Remember the joys of dining out, pre-kids? I can’t either, my friend. While parenthood has brought countless moments of joy to my life, I occasionally miss those delightfully long, relaxed dinners in a restaurant that didn’t offer chicken nuggets or the paper placemats with the word searches on them.
Eating out with kids can be a crap shoot; like Forrest Gump’s famous box of chocolates line, “You never know what you’re gonna get.”
It might actually go smoothly, or it might be a total trainwreck involving multiple spills, a sobbing child, & a premature request for the check so you can hightail it on out of there.
But eating out together is still an important experience for a family to share, and it can be challenging enough to enjoy a meal out with small children without having to worry about the snarky looks of fellow patrons as they judge parents for letting kids use electronic devices in restaurants.
Popular mom duo Cat & Nat posted a public service announcement on their Facebook page urging people to stop judging parents for allowing kids to use electronics in public settings.
And it’s about frigging time!!
If you’ve ever let your child use an electronic device while out in public & gotten “the look” from a nearby sanctimommy, then you know how crappy it is. Being judged by a fellow parent stings, and it’s also blatantly unfair. For someone to assume that they know better than you about what’s appropriate for your child is obnoxiously arrogant.
And that’s exactly what led Cat & Nat to remind people that this kind of judgement is simply not ok. Period.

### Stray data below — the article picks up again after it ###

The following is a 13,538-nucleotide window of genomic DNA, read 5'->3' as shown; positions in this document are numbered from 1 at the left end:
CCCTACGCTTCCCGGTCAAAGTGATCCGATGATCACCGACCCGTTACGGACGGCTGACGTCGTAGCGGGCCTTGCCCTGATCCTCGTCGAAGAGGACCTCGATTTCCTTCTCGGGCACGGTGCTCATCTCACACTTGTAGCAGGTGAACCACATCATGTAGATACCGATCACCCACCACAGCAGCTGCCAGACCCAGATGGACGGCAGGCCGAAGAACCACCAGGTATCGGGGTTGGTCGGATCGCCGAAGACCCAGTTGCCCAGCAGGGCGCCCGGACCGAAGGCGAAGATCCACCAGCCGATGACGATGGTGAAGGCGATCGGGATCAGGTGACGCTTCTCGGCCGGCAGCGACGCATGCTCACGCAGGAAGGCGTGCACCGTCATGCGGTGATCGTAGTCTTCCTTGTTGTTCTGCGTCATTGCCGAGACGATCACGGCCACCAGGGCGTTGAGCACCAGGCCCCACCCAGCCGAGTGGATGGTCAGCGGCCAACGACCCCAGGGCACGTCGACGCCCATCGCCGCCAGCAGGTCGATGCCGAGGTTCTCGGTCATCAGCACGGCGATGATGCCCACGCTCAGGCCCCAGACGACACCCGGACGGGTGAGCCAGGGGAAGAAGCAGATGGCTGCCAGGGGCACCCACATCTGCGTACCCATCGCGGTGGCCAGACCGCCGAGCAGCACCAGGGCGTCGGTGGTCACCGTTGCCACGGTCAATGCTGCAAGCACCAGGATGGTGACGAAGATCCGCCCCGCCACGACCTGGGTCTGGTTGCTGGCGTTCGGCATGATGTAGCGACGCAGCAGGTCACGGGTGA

The post begins with a reminder to “mom judgers” (you know who you are!) out there that may assume that a parent that allows a child to sue electronics while out is a bad mom.
There are many reasons why a child may be permitted to play on electronics while dining out with their family.
Maybe the child is bored. Or restless. Or maybe he or she is autistic & needs a calming, familiar distraction. Perhaps that child has literally no screen time all week at home, & enjoys that brief time in the restaurant as a pleasant exception.
Or maybe, just maybe, the child is playing with a device because his or her parents are:
trying to enjoy a hot meal we spend a lot of money on.
What if there isn’t a more significant reason than that?? Why is that not ok in the eyes of people who are notably not the parents of the child in the first place?
We’re just moms trying to enjoy a hot meal we spend a lot of money on.
Parenthood requires necessary sacrifices, & one of the things that is often sacrificed is the luxury of a delicious HOT meal cooked by someone other than yourself for once.
If you’ve decided to embark on the rare treat of eating out as a family, you want to enjoy it. And if you’ve managed to find something that keeps your child happy & occupied, you may even get to eat a full meal!
The reality is, sometimes an electronic device engages a child enough to allow parents to relax & actually enjoy a few bites of a meal that they haven’t had to cook and serve themselves.